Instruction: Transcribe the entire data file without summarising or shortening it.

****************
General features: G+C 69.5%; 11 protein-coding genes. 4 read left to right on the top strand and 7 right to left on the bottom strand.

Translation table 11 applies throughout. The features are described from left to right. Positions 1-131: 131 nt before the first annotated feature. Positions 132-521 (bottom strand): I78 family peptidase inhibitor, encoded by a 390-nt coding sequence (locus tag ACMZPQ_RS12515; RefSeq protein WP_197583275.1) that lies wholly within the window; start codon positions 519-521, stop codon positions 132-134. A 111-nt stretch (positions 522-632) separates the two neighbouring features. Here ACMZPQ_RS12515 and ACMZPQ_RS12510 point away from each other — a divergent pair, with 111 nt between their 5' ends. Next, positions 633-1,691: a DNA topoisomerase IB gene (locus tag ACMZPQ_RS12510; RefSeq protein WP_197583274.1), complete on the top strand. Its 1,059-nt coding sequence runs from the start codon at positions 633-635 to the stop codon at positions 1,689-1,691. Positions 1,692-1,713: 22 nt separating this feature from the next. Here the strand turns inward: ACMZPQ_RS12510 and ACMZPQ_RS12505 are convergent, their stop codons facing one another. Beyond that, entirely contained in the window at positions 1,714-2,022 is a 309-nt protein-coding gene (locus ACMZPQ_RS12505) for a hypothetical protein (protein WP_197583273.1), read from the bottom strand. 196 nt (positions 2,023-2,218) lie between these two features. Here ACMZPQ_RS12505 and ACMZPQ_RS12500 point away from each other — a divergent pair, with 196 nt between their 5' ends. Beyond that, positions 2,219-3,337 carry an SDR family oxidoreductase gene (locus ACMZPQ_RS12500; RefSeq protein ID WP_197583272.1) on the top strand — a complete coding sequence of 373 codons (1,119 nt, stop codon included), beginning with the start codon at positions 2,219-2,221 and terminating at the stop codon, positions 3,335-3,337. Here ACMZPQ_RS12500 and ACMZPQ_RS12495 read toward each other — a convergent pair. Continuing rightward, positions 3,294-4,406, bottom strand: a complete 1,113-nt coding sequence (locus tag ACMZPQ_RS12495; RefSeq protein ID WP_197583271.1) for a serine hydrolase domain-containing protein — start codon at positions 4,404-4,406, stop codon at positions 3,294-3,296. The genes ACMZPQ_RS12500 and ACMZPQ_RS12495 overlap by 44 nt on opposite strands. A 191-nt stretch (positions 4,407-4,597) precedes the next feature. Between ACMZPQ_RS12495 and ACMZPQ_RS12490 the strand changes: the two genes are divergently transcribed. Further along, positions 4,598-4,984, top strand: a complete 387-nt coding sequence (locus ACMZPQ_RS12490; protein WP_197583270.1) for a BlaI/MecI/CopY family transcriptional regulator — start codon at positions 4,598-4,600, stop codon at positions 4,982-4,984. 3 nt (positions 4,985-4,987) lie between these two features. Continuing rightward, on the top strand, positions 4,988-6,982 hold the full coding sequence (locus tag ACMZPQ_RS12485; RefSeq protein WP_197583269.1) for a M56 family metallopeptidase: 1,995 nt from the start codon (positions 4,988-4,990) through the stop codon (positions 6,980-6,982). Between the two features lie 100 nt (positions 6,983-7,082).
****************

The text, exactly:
General features: G+C 69.5%; 11 protein-coding genes. 4 read left to right on the top strand and 7 right to left on the bottom strand.

Translation table 11 applies throughout. The features are described from left to right. Positions 1-131: 131 nt before the first annotated feature. Positions 132-521 (bottom strand): I78 family peptidase inhibitor, encoded by a 390-nt coding sequence (locus tag ACMZPQ_RS12515; RefSeq protein WP_197583275.1) that lies wholly within the window; start codon positions 519-521, stop codon positions 132-134. A 111-nt stretch (positions 522-632) separates the two neighbouring features. Here ACMZPQ_RS12515 and ACMZPQ_RS12510 point away from each other — a divergent pair, with 111 nt between their 5' ends. Next, positions 633-1,691: a DNA topoisomerase IB gene (locus tag ACMZPQ_RS12510; RefSeq protein WP_197583274.1), complete on the top strand. Its 1,059-nt coding sequence runs from the start codon at positions 633-635 to the stop codon at positions 1,689-1,691. Positions 1,692-1,713: 22 nt separating this feature from the next. Here the strand turns inward: ACMZPQ_RS12510 and ACMZPQ_RS12505 are convergent, their stop codons facing one another. Beyond that, entirely contained in the window at positions 1,714-2,022 is a 309-nt protein-coding gene (locus ACMZPQ_RS12505) for a hypothetical protein (protein WP_197583273.1), read from the bottom strand. 196 nt (positions 2,023-2,218) lie between these two features. Here ACMZPQ_RS12505 and ACMZPQ_RS12500 point away from each other — a divergent pair, with 196 nt between their 5' ends. Beyond that, positions 2,219-3,337 carry an SDR family oxidoreductase gene (locus ACMZPQ_RS12500; RefSeq protein ID WP_197583272.1) on the top strand — a complete coding sequence of 373 codons (1,119 nt, stop codon included), beginning with the start codon at positions 2,219-2,221 and terminating at the stop codon, positions 3,335-3,337. Here ACMZPQ_RS12500 and ACMZPQ_RS12495 read toward each other — a convergent pair. Continuing rightward, positions 3,294-4,406, bottom strand: a complete 1,113-nt coding sequence (locus tag ACMZPQ_RS12495; RefSeq protein ID WP_197583271.1) for a serine hydrolase domain-containing protein — start codon at positions 4,404-4,406, stop codon at positions 3,294-3,296. The genes ACMZPQ_RS12500 and ACMZPQ_RS12495 overlap by 44 nt on opposite strands. A 191-nt stretch (positions 4,407-4,597) precedes the next feature. Between ACMZPQ_RS12495 and ACMZPQ_RS12490 the strand changes: the two genes are divergently transcribed. Further along, positions 4,598-4,984, top strand: a complete 387-nt coding sequence (locus ACMZPQ_RS12490; protein WP_197583270.1) for a BlaI/MecI/CopY family transcriptional regulator — start codon at positions 4,598-4,600, stop codon at positions 4,982-4,984. 3 nt (positions 4,985-4,987) lie between these two features. Continuing rightward, on the top strand, positions 4,988-6,982 hold the full coding sequence (locus tag ACMZPQ_RS12485; RefSeq protein WP_197583269.1) for a M56 family metallopeptidase: 1,995 nt from the start codon (positions 4,988-4,990) through the stop codon (positions 6,980-6,982). Between the two features lie 100 nt (positions 6,983-7,082).